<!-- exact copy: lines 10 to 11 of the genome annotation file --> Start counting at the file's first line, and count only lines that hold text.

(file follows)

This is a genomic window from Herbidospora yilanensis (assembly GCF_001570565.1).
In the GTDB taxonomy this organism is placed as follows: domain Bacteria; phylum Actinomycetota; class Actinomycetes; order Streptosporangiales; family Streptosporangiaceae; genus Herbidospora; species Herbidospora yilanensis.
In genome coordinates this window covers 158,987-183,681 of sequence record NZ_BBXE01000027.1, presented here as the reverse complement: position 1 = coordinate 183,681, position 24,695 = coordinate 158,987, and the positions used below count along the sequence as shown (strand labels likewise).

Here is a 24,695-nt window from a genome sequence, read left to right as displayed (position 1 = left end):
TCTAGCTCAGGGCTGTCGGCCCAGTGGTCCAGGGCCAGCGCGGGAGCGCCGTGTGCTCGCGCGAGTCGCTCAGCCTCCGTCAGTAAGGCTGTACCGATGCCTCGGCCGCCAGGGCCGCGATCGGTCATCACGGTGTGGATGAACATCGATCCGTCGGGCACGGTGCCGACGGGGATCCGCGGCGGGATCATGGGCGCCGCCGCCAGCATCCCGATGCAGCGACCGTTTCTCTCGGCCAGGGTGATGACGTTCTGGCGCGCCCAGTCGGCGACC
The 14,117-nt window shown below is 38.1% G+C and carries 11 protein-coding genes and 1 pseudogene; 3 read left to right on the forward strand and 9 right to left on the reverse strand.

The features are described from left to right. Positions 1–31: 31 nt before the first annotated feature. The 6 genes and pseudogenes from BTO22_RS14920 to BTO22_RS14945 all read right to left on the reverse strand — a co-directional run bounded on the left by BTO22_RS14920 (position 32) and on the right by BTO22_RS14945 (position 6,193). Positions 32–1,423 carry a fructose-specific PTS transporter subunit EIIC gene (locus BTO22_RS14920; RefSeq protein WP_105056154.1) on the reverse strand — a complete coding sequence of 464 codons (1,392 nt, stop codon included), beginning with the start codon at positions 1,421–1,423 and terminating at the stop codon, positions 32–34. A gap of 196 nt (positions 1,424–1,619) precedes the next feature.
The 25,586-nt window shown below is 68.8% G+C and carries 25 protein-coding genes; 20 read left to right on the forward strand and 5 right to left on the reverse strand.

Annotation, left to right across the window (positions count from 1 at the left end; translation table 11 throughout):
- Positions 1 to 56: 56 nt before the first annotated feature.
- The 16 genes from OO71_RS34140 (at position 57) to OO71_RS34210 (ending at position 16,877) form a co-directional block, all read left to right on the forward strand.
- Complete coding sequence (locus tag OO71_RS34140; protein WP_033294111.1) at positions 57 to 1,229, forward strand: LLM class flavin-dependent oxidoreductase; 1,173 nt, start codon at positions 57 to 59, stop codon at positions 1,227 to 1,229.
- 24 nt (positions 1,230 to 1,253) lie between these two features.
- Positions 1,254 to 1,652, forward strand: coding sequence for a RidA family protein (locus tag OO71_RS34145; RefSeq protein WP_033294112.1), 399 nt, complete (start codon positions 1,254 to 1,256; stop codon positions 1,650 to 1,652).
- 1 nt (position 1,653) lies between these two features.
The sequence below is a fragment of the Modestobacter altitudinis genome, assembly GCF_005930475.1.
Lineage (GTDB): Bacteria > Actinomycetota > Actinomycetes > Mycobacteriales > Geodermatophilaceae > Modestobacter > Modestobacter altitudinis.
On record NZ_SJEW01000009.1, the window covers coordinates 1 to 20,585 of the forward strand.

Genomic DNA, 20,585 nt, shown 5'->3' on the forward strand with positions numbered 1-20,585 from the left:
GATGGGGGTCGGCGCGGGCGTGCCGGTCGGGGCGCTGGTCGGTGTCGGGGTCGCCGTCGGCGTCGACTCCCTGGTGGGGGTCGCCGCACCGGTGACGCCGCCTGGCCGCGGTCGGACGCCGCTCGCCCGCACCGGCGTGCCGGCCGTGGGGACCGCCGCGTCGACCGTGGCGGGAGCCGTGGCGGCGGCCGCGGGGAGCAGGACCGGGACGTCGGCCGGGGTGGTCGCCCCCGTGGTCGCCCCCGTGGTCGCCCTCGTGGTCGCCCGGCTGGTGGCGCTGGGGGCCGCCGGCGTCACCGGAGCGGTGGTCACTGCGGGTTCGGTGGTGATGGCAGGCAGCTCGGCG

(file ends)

- Positions 1 to 56: 56 nt before the first annotated feature.
- The 16 genes from OO71_RS34140 (at position 57) to OO71_RS34210 (ending at position 16,877) form a co-directional block, all read left to right on the forward strand.